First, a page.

Oh, the NAFTA Corridor and the deepening of North American integration certainly provide opportunities for learning. And it’s always exciting when there’s a local, provincial, or national connection. Here are three excerpts from articles that caught my attention.
1) In the Washington Times is a very interesting commentary by William Hawkins, a Republican and a senior fellow for national security studies at the U.S. Business and Industry Council. He tells exactly what the SuperCorridor will do.
NAFTA highway or new silk road?
By William Hawkins
September 24, 2006
On Sept. 7, the Security and Prosperity Partnership of North America (SPP), a government office established in March to increase cooperation between the United States, Canada and Mexico, released a progress report. Among its achievements was creation of an American Competitiveness Council to enhance North America’s posture in the struggle for hotly contested global markets.
Unfortunately, major events are already unfolding that will undermine this belated attempt to respond to ambitious rivals who have been piling up ever-higher trade surpluses at the expense of American-based enterprises.
[W]hat is really behind this transportation network heralds the collapse of NAFTA and its dream of a stronger continental economy. NAFTA was supposed to combine cheap Mexican labor with U.S. capital and technology to improve competition with Asian rivals. C. Fred Bergsten and Jeffrey Schott, of the Institute for International Economics, testified to Congress in 1997: “We wanted to shift imports from other countries to Mexico — since our imports from Mexico include more U.S. content and because Mexico spends much more of its export earnings on imports from the United States than do, say, the East Asian countries.”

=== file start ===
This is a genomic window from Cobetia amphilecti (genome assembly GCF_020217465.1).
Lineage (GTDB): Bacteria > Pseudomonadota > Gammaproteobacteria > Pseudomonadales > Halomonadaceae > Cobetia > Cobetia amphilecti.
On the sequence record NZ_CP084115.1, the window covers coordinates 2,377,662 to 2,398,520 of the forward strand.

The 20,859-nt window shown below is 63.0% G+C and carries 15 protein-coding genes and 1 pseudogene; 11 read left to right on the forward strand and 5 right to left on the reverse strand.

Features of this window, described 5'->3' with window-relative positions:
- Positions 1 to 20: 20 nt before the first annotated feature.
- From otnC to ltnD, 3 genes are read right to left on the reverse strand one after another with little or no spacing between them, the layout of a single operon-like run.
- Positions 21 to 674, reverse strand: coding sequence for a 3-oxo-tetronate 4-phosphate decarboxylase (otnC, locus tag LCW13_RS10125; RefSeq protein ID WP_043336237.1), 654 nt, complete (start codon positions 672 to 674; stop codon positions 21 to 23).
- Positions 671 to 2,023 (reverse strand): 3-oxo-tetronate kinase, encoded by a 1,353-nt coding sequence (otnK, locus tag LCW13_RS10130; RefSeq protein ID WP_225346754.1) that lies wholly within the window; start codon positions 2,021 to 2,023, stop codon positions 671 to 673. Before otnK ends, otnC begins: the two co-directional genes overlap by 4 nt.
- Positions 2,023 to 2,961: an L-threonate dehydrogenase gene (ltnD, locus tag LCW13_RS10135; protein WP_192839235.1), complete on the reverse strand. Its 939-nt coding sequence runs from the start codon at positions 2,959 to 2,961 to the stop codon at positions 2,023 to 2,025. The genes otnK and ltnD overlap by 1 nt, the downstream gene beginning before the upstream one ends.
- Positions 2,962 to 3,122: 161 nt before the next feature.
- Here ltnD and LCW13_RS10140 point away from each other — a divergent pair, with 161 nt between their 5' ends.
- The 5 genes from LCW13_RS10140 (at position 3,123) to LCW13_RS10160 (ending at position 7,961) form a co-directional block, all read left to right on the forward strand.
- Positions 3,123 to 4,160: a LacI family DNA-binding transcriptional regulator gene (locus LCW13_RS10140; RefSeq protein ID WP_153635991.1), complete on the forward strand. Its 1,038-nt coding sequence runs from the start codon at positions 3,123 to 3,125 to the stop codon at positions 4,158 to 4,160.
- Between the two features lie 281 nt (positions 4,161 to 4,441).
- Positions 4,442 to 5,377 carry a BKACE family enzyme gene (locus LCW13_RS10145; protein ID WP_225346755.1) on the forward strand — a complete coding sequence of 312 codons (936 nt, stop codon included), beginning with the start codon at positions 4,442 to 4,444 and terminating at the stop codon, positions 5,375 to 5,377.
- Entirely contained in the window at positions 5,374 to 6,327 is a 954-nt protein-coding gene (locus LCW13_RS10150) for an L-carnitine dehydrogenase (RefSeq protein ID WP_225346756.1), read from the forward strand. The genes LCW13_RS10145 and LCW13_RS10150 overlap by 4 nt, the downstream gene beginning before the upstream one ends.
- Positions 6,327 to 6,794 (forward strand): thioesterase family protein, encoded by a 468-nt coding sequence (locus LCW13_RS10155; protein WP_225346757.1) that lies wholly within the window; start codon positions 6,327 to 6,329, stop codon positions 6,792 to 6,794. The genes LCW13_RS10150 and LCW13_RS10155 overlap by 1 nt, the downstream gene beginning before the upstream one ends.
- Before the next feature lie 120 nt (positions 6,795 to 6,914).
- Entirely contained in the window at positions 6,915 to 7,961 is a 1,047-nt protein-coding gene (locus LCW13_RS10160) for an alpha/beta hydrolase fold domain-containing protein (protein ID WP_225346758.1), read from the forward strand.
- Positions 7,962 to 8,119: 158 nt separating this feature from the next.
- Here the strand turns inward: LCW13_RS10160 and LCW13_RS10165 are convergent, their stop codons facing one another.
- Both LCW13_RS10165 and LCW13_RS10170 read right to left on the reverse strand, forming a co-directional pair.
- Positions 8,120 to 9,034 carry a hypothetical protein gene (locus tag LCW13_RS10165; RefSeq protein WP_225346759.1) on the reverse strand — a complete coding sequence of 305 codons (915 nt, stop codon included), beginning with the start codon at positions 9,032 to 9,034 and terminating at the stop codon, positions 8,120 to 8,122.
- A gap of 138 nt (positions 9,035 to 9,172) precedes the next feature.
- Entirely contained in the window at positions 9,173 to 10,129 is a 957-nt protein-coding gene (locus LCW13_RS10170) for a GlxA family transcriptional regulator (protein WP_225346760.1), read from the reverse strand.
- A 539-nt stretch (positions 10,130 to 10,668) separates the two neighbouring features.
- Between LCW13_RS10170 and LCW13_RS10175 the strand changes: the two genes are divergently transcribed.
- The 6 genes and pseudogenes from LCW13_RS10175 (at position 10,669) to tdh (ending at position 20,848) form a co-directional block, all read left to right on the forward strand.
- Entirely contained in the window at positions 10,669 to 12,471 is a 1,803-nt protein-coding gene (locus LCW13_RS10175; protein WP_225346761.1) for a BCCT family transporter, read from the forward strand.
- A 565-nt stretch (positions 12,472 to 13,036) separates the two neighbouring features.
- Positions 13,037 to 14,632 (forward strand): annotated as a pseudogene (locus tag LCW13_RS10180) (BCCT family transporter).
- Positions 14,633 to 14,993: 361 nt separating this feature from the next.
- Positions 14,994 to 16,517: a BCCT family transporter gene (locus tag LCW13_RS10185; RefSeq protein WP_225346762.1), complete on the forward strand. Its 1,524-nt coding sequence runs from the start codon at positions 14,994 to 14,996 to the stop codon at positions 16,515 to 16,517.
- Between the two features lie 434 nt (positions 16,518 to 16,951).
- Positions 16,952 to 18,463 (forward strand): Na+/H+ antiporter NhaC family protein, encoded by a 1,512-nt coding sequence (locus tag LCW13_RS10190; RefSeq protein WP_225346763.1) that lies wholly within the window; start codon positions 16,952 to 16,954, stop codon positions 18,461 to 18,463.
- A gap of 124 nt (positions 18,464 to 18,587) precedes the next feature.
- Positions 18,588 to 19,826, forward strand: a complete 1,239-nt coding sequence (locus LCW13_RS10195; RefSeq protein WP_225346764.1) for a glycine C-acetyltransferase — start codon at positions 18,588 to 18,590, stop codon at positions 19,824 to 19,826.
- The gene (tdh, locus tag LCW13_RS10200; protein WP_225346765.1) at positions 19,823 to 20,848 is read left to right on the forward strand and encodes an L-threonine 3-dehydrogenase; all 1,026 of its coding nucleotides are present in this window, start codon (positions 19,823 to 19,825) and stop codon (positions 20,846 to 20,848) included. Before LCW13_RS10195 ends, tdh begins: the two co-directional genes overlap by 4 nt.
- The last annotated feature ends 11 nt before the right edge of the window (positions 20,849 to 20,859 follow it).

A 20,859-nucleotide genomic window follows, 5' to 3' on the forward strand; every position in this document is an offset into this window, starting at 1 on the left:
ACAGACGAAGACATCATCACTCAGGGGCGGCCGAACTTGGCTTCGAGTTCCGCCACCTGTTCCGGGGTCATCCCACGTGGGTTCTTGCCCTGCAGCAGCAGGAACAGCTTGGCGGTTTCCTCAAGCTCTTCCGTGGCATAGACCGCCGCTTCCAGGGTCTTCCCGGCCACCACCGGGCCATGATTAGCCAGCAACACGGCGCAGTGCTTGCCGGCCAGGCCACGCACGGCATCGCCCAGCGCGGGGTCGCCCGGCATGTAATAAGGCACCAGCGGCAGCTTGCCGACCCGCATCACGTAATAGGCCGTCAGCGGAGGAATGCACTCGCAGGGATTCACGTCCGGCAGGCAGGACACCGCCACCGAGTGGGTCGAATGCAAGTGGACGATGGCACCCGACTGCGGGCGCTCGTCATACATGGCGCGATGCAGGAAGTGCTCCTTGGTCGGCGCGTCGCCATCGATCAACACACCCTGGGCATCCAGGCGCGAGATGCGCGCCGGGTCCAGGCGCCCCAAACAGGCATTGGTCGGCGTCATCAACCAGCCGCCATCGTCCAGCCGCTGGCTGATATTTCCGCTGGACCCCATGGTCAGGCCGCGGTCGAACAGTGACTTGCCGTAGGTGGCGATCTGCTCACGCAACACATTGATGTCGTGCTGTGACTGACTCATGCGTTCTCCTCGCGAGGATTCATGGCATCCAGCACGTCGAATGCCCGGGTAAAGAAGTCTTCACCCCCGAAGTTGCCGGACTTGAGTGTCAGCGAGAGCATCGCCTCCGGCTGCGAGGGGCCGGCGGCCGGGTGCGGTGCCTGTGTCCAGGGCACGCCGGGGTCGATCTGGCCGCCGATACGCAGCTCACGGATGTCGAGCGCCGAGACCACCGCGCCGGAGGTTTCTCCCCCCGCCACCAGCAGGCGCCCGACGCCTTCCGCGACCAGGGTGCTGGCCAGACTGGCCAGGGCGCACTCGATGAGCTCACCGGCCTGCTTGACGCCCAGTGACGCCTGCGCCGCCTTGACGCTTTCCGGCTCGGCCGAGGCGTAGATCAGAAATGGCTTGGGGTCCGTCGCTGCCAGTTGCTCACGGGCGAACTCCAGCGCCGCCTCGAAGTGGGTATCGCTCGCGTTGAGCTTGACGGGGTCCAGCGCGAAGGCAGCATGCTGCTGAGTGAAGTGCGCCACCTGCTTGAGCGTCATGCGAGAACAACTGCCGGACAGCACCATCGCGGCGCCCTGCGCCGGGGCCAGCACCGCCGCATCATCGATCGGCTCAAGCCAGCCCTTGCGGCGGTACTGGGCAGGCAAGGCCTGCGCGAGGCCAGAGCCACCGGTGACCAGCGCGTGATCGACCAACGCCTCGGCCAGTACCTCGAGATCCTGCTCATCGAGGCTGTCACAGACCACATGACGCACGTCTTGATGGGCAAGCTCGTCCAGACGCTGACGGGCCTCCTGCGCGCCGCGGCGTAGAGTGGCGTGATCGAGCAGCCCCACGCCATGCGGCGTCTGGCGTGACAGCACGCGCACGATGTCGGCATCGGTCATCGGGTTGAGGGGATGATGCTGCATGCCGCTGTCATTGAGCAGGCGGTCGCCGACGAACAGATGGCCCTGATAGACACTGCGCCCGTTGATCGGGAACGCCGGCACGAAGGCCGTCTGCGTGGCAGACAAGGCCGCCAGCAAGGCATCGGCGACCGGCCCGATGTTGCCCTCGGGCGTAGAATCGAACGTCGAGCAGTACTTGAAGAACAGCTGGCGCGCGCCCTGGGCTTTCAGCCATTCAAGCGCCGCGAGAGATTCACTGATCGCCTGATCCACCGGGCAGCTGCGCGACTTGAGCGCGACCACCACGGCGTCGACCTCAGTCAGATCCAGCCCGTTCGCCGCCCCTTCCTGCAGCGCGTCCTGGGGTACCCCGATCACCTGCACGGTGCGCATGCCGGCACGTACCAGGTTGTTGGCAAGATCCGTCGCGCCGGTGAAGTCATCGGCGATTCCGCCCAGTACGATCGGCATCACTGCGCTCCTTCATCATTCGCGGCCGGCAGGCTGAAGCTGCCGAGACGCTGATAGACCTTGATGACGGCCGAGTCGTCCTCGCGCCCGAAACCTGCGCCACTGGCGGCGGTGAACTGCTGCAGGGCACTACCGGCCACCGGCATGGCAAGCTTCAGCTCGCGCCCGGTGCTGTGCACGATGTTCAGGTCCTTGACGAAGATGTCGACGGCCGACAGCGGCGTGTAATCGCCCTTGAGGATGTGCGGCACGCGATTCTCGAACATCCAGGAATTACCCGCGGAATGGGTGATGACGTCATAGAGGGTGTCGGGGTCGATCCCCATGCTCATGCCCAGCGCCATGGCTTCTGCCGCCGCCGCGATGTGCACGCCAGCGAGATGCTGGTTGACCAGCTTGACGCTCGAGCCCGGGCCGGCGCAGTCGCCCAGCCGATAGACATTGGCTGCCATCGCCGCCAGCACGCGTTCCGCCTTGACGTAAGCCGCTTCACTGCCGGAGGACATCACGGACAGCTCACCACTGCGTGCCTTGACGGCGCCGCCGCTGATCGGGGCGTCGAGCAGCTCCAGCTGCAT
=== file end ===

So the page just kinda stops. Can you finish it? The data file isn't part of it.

Imports from Mexico grew rapidly in the 1990s on this model, but that is not what drives activity now. Today, the massive wave of imports from Asia is clogging West Coast ports and sending shippers and retailers searching for new routes to bring even more foreign products into the United States. Container ship traffic from China is growing by 15 percent a year. Between 2003 and 2005, annual imports from China rose by $92.2 billion, and from other parts of Asia by $41.0 billion.
The final terminus of the planned transport network is the Kansas City, Mo., SmartPort. Its Web site proclaims, “The idea of receiving containers nonstop from the Far East by way of Mexico may sound unlikely, but… that seemingly far-fetched notion will become a reality.”
The Chinese firm Hutchison Whampoa has partnered with Wal-Mart in a $300 million expansion of Lazaro Cardenas to handle perhaps 2 million containers annually by the end of the decade. The American Chamber of Commerce in Guangdong, China, has held seminars promoting this Mexican port. Punta Colonet, about 150 miles south of Tijuana, is also eyed for expansion to offload millions of additional containers filled with Asian imports. Kansas City Southern railway has bought the Mexican rail links and the State of Texas is negotiating with a Spanish firm to build a corridor of toll roads from the border heading north.
While American-based manufacturers will continue to suffer under the barrage of Chinese goods, Mexican industry will be smashed flat by what should be called a new Silk Road rather than a NAFTA highway. The economic development goals of NAFTA are being abandoned.